The most important experience that I had was the fact that nine entrepreneurs came together and created a fund with myself that is now Third Cohort Capital. That was completely not planned and it was actually a result of one of the conversations that we had around business valuations and why the mechanics of the tech industry are so different from other industries when you're valuing a business. That led to a lot of conversations around how you can have a company with zero revenue and be valued at a billion dollars. That was a great experience.

I would say the second thing I learned was from that conversation around valuations and the different methods of evaluating businesses. I was used to using the multiple system and applying that multiple to revenue or some other metric. It tends to be much more qualitative and harder for people outside the industry to understand. As part of the training we learned the Discounted Cash Flow model, and comparative models. I thought that was really useful and as an investor I use all of these things on a regular basis. The more traditional ways to value a business were not things that I did before the program.

8. How and when did you and your peers from the Goldman Sachs 10,000 Small Businesses program start Third Cohort Capital? What was the driving force behind it?

We started it shortly after we graduated from the program. There were three driving factors. One, we all collectively decided that this was a great community to be a part of. We had all benefited from it in different ways. When we initially got together we were trying to find some way to give back to the community. The second thing that drove it was the conversations around business valuation and seeing how potentially lucrative it could be to invest in this particular area. The third driver was that we had all formed bonds in the program and wanted to a reason to continue to talk to each other.

We started the fund about a month or two after graduating, and we deliberately structured it to be an angel investment fund, which is a type of venture capital fund where investors put in their own capital to invest in companies in exchange for equity . In an angel fund, everyone puts in their money and then you share a respective amount of equity in the companies the fund invests in.

We are an angel fund that supports technology companies; but we also knew that although that was a lucrative way to invest, it wasn't the way to give back. So we created a mechanism where we aim to offer very low interest rate loans to graduates of the program on favorable terms. If they need the small amount of capital we can offer, they can get it from us on favorable terms. We see this as our small way of supporting the Goldman Sachs 10,000 Small Businesses community.

We may not always invest in the same things; right now we are thinking about real estate. Generally the idea is the same, let's use 80% of our capital to do something that is going to be profitable, let's use 10 percent to support the community of alumni and leave the final 10 percent for operations.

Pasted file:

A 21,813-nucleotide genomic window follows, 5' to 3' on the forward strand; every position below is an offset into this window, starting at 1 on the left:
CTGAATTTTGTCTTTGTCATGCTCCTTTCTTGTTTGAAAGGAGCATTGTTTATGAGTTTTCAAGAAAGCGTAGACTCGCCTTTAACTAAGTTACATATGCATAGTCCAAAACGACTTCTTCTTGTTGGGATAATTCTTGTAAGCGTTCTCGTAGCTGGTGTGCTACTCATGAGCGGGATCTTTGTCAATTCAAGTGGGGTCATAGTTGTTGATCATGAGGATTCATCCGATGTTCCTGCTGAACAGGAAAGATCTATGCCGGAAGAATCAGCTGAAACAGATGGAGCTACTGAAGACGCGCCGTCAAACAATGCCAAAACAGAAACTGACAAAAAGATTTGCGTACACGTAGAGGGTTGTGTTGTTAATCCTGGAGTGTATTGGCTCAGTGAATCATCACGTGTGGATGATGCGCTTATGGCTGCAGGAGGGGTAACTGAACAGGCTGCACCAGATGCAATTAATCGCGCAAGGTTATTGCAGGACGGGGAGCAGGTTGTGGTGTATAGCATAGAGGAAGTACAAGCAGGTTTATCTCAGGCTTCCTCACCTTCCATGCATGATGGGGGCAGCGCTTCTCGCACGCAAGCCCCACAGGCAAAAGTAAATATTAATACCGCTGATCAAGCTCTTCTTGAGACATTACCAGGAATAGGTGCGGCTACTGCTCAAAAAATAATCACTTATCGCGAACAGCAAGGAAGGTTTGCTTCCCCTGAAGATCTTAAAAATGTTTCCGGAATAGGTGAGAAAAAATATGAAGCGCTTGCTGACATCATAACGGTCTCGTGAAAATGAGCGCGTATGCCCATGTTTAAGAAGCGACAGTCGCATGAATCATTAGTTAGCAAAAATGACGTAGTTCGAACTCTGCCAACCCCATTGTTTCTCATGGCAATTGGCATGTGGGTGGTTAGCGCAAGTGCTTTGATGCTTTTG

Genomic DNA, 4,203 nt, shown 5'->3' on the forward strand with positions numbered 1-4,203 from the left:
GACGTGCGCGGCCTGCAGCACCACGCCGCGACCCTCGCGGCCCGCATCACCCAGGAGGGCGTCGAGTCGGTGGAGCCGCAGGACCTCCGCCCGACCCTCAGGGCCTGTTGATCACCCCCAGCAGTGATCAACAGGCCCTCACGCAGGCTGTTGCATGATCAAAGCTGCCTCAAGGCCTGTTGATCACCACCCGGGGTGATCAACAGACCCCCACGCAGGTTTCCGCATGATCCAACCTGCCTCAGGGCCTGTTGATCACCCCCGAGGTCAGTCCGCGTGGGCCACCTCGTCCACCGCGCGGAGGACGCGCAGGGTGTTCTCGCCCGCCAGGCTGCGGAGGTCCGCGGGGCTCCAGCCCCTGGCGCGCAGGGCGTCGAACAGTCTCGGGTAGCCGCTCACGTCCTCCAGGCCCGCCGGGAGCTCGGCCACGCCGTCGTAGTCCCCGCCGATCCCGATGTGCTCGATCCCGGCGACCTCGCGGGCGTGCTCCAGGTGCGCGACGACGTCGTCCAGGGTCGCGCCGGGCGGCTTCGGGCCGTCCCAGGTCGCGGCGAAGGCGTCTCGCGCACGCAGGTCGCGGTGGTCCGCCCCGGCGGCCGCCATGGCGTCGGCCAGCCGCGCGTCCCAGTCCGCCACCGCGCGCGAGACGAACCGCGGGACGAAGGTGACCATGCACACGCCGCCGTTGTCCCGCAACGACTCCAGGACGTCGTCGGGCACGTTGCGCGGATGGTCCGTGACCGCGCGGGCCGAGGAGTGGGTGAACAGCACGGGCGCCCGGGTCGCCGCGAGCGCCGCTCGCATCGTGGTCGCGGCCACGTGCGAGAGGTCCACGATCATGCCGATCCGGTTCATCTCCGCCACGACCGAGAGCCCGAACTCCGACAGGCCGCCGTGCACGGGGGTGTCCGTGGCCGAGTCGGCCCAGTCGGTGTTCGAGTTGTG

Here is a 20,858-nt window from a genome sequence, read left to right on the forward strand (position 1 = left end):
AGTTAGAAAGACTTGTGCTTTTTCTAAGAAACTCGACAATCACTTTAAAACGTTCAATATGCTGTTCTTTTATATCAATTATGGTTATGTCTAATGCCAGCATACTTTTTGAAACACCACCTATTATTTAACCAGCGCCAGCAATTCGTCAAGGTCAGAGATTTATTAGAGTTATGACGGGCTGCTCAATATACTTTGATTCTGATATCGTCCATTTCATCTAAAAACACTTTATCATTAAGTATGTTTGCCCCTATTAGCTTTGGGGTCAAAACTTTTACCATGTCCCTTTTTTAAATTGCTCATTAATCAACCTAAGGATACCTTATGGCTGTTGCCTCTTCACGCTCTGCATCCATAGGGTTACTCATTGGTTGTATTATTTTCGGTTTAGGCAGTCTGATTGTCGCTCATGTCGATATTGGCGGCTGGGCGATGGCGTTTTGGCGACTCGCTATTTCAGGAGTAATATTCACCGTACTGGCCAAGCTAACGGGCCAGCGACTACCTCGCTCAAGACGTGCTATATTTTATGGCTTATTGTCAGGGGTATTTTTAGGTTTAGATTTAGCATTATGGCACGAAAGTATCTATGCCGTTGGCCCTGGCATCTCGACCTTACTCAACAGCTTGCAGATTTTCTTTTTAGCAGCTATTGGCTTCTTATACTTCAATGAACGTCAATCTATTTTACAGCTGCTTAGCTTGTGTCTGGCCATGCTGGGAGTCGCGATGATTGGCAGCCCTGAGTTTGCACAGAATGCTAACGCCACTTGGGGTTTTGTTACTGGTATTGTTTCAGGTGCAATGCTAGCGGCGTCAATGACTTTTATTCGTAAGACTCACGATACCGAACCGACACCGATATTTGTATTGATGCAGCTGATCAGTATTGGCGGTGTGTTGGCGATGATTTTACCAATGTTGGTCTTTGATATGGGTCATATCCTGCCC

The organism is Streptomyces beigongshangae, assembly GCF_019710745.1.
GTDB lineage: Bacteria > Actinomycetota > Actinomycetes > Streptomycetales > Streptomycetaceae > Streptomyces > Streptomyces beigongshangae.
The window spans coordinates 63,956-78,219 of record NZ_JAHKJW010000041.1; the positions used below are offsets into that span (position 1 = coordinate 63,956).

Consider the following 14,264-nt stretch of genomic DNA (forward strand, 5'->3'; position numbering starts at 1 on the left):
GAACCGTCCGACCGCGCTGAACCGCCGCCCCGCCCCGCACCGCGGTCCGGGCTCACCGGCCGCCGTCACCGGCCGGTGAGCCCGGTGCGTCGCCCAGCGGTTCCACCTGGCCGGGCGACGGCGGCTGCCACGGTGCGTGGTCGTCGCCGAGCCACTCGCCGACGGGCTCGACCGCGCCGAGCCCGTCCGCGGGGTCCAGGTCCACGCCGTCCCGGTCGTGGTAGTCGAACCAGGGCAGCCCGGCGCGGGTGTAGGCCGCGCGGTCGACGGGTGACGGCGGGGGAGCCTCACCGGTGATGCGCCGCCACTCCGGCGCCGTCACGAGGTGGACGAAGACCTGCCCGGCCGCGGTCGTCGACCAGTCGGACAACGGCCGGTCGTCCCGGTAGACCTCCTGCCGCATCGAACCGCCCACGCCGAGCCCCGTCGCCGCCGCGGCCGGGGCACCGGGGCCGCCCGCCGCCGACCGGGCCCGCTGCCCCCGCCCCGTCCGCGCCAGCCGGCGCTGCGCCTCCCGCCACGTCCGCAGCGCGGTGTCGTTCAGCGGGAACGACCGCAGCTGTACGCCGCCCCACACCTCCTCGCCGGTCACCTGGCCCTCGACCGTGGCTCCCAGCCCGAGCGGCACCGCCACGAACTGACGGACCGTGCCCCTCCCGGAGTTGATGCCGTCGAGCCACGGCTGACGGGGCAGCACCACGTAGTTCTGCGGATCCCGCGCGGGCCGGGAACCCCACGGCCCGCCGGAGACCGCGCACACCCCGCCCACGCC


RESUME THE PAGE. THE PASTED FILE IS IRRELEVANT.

9. If you had one piece of advice for your peers in small businesses, what would it be?

Surround yourself with people who have more experience than you do or people who have more depth in a particular area than you do. That's what I mean by building an advisory board. You will save yourself a lot of time if you find them, sell them your vision, and get them to join your team. Now you will have support for two things; one, you will benefit from their knowledge and two, you will expand your own network by the number of people on the board. Your board can reach out to people, help with fundraising and do all sorts of things that would be that would be difficult to do if you were by yourself. I think a strong diverse team is always better than not.

10. What are some of your goals for changing the technology and venture capital world? How do you think these two industries can become more accessible especially to the middle-class?

That's my favorite question. I think that the diversity problems that we're facing in the tech industry will not be solved unless we change the other side of the table, the people who are investing. If you have more inclusive investors and venture and angel funds, I think you will naturally start to see a more diverse talent pool raising capital. Ultimately, to be a successful fund you have to be a fund first. By diversifying the investment partners you eliminate some of the biases that would prevent some talent or innovations from being recognized.

Also, if you have a strong fund that is profitable, then you can support different networks in ways that you wouldn't be able to without a sustainable structure. Since starting Third Cohort Capital I created a more traditional fund that is essentially following this model. How do we create the best fund that we can possibly create that will generate revenue and then share a portion of our profits with social causes that we think are worth supporting?

Cross Valley Capital is a true venture capital fund that I am trying to do it on a much more committed basis. While Third Cohort Capital was something the partners did in their spare time, Cross Valley is my full-time thing. It's trying to change the way venture capital works on behalf of communities.

To learn more about Jon Gosier please visit

This blogger represents the Goldman Sachs' 10,000 Small Businesses program. Goldman Sachs is a partner of the What Is Working: Small Businesses section.